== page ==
Dear Tom (that's me, your CNAC Web Editor) - I think I warned you on the phone that once started writing, I'm unable to stop. My apologies. Please feel free to use your Editor's privilege and do a lot of deleting.



(Editor's note: What you see above is exactly what Peggy sent me. It is a great story of the very early days of CNAC. I hope Peggy will write more.)

To be continued...???

Here's more...
September 28, 2000

In 1967, at age 60, when all airline pilots had to retire by Gov't. decree, Mac resigned from Braniff. But, not from aviation. For awhile he was involved with the Link trainers just "to keep my hands and feet in"; then for a few more years he got jobs captaining charter flights for foreign airlines. I remember Luxembourgh, Iceland and Greenland.

When Braniff bought a Jumbo Jet, it almost broke his heart. It was so near his 60th birthday. Never in the left seat.

Mac died of kidney & heart failure in Jan. 1975 in Coral Gablee Florida; in the Miami Heart Institute, watching the Rose Bowl Game on TV.

Margaret Hearn McCleskey McCLESKEY, MARGARET HEARN, (Peggy/Shag/Granny): on October 9 at the age of 91 at her home. She was born in Washington, D.C., on November 2, 1911, to Col. Clint Calvin Hearn and Laura Overaker Hearn. In 1933, Peggy married James Ray McCleskey VI (Mac), an airline captain. Peggy and Mac traveled the world, raising their two children, Judy and Jerry, in China, Panama, and Peru, finally settling in Coconut Grove in 1948. Peggy was a loving and devoted wife, mother, grandmother, great-grandmother and friend, a self- taught pianist, and a Life Master at bridge. In 1976, a year after Mac died, Peggy moved to Las Vegas, where she enjoyed playing the horses from her favorite race book, and was loved by all who met her. Peggy returned to South Florida in 1996 to be closer to her family. Granny is survived by her daughter, Judy Ferguson, her grandchildren, David, Margaret (Peggy), and Douglas Utter, and two great-granddaughters, Jennifer Utter and Isabel Utter. Jerry, Peggy and Mac's beloved son, passed away in 1996. Shag will also be missed by her many nieces and nephews.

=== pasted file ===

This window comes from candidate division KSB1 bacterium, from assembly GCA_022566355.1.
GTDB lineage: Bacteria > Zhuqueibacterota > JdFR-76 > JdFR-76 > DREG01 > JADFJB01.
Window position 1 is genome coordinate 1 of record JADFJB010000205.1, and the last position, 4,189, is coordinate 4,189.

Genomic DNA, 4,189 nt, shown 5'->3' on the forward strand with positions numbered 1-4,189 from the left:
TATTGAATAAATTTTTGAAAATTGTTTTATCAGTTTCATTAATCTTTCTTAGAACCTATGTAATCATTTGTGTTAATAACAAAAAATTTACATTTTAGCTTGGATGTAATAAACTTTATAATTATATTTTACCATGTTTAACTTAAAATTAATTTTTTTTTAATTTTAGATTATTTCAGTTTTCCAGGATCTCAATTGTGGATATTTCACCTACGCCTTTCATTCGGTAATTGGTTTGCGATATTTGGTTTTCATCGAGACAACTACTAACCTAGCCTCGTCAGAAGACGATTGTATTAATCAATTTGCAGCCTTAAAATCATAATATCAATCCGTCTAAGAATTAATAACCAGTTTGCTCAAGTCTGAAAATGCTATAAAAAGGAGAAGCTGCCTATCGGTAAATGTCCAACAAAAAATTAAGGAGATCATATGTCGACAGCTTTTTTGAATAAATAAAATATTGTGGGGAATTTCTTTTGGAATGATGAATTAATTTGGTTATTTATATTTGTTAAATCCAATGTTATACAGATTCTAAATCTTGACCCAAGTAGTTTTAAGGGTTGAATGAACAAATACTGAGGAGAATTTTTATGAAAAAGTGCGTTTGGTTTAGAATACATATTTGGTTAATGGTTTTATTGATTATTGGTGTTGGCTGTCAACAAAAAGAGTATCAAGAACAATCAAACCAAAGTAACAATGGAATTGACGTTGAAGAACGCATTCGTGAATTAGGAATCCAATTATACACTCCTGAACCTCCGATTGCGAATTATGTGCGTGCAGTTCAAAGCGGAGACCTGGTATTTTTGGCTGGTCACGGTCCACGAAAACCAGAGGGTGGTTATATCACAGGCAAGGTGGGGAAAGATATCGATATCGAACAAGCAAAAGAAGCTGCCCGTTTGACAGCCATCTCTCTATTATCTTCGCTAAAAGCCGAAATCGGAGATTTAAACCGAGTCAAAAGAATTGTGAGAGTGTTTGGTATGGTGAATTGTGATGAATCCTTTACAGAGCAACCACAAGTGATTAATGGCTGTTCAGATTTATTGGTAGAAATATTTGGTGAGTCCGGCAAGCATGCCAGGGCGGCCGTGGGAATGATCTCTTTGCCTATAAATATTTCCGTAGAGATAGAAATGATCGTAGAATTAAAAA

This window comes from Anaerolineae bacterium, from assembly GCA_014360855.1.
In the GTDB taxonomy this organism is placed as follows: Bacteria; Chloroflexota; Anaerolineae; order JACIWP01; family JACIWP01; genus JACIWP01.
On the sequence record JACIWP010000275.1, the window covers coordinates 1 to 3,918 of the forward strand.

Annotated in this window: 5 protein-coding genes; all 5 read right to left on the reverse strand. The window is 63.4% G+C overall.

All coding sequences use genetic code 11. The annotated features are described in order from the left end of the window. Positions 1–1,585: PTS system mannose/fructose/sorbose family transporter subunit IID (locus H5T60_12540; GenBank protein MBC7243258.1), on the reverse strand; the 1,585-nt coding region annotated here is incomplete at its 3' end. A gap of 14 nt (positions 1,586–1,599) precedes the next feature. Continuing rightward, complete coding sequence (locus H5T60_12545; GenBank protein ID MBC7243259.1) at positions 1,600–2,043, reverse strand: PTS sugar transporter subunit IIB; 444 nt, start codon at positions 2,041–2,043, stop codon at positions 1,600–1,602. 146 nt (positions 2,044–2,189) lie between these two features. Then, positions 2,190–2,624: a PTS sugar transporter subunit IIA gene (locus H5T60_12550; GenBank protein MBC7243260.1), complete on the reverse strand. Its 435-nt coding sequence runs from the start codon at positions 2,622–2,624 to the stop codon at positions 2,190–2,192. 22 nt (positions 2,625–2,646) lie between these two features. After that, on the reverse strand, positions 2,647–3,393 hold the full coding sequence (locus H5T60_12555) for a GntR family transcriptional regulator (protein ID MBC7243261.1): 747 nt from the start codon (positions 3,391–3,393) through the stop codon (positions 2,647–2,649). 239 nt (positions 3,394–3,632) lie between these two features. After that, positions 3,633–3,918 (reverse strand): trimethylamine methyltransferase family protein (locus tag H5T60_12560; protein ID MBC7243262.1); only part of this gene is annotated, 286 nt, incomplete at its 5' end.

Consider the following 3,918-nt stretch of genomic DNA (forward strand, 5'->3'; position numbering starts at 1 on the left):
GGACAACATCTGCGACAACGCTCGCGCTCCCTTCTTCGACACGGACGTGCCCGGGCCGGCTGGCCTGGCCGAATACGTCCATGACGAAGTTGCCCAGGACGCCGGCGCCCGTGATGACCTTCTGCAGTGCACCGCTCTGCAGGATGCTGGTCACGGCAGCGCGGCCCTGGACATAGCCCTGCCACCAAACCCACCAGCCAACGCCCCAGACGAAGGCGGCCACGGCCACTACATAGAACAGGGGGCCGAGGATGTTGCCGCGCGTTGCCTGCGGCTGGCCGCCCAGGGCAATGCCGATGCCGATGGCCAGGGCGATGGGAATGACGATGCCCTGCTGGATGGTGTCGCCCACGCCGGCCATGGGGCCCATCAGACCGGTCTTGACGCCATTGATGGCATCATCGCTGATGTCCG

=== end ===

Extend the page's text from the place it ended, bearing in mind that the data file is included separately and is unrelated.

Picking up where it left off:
Published in the Miami Herald on 11/5/2003. To visit this Guest Book Online, go to http://www.herald.com/obituaries.

If you would like to share any information about James McCleskey